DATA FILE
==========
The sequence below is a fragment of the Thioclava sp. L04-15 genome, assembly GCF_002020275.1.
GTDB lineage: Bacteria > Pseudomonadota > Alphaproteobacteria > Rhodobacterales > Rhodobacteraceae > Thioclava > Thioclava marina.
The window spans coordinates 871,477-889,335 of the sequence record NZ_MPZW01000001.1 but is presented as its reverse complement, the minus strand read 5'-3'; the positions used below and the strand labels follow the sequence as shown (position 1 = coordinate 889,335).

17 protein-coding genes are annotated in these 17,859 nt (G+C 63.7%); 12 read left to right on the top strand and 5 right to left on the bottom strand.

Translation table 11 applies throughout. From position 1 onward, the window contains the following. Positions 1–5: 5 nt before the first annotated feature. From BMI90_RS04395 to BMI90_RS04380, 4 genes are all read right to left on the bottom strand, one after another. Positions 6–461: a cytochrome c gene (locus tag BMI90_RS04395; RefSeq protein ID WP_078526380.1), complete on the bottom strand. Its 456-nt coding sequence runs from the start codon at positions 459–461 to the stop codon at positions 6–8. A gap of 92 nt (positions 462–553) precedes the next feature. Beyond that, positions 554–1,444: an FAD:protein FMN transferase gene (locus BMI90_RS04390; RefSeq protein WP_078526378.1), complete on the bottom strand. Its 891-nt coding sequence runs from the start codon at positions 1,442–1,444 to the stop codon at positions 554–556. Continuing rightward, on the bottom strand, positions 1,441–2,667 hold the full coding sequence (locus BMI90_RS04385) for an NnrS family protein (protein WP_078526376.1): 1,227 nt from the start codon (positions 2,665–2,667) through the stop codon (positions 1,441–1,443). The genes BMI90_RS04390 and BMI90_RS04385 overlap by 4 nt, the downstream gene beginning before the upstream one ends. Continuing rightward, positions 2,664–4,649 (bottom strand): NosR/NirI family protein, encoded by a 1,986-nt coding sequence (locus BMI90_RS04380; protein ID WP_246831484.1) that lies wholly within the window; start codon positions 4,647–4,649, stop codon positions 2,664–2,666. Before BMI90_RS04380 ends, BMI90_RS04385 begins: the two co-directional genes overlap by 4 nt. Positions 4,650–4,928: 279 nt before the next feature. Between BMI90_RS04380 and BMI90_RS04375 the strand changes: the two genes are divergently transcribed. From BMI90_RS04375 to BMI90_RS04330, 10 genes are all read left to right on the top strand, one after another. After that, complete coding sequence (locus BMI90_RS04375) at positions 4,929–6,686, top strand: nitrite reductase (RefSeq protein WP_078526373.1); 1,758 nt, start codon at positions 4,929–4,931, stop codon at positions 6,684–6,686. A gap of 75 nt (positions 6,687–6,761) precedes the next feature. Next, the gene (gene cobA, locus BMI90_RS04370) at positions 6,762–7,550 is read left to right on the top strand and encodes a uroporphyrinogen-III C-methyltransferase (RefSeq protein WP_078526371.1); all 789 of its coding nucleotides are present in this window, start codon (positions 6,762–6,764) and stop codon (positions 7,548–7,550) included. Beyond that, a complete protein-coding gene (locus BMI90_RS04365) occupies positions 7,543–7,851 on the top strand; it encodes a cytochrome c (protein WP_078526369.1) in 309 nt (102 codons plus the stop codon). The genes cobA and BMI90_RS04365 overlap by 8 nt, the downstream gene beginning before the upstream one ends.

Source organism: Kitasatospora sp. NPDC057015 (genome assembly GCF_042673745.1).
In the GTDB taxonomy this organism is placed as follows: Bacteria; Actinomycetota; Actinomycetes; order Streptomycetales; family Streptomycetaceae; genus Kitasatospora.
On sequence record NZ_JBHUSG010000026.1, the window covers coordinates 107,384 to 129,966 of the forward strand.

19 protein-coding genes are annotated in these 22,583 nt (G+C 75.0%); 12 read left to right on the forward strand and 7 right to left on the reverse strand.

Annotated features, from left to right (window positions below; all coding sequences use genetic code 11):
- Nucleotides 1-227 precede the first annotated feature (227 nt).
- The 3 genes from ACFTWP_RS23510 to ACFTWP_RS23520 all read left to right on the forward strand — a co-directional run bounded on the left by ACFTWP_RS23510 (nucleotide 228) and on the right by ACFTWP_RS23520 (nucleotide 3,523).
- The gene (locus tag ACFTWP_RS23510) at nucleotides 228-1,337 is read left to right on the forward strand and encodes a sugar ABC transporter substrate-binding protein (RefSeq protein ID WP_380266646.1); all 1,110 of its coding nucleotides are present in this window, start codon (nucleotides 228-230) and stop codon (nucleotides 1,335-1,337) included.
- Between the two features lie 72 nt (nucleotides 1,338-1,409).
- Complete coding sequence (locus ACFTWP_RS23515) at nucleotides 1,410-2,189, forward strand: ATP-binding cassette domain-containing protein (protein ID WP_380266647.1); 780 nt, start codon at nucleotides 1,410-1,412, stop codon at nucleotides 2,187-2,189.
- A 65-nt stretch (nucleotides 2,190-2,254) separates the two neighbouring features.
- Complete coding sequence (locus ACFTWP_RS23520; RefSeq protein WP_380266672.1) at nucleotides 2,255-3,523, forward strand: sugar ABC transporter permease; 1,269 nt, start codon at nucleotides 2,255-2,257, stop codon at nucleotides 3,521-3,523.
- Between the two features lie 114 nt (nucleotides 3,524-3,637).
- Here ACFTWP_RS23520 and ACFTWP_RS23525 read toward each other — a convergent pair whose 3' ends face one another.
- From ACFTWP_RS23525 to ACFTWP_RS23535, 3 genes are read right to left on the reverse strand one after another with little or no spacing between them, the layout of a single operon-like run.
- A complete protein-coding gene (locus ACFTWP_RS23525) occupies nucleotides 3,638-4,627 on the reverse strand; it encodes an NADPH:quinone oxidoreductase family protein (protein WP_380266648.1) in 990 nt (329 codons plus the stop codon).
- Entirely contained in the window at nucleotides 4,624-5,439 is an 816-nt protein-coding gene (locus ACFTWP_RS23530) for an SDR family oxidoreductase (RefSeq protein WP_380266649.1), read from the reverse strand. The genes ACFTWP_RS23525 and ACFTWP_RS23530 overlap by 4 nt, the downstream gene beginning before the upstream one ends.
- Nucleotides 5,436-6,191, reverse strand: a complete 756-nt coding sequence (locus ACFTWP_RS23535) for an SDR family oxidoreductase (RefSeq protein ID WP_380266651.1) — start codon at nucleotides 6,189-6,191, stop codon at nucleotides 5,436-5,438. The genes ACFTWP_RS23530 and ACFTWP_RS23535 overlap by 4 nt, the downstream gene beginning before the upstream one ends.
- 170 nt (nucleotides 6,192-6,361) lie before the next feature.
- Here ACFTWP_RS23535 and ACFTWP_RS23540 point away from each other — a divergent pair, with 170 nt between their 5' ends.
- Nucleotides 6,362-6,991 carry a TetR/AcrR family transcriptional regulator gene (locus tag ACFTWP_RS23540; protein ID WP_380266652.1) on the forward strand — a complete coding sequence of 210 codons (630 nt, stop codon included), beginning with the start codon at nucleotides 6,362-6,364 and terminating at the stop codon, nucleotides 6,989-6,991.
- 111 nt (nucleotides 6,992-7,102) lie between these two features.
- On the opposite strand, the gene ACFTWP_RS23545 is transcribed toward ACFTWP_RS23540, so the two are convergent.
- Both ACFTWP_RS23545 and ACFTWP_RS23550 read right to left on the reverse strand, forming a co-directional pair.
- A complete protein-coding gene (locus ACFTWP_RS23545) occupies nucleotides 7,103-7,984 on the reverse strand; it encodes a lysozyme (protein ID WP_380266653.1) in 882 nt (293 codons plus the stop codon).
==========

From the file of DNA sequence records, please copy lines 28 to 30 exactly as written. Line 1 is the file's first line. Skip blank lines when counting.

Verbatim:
- On the opposite strand, the gene ACFTWP_RS23545 is transcribed toward ACFTWP_RS23540, so the two are convergent.
- Both ACFTWP_RS23545 and ACFTWP_RS23550 read right to left on the reverse strand, forming a co-directional pair.
- A complete protein-coding gene (locus ACFTWP_RS23545) occupies nucleotides 7,103-7,984 on the reverse strand; it encodes a lysozyme (protein ID WP_380266653.1) in 882 nt (293 codons plus the stop codon).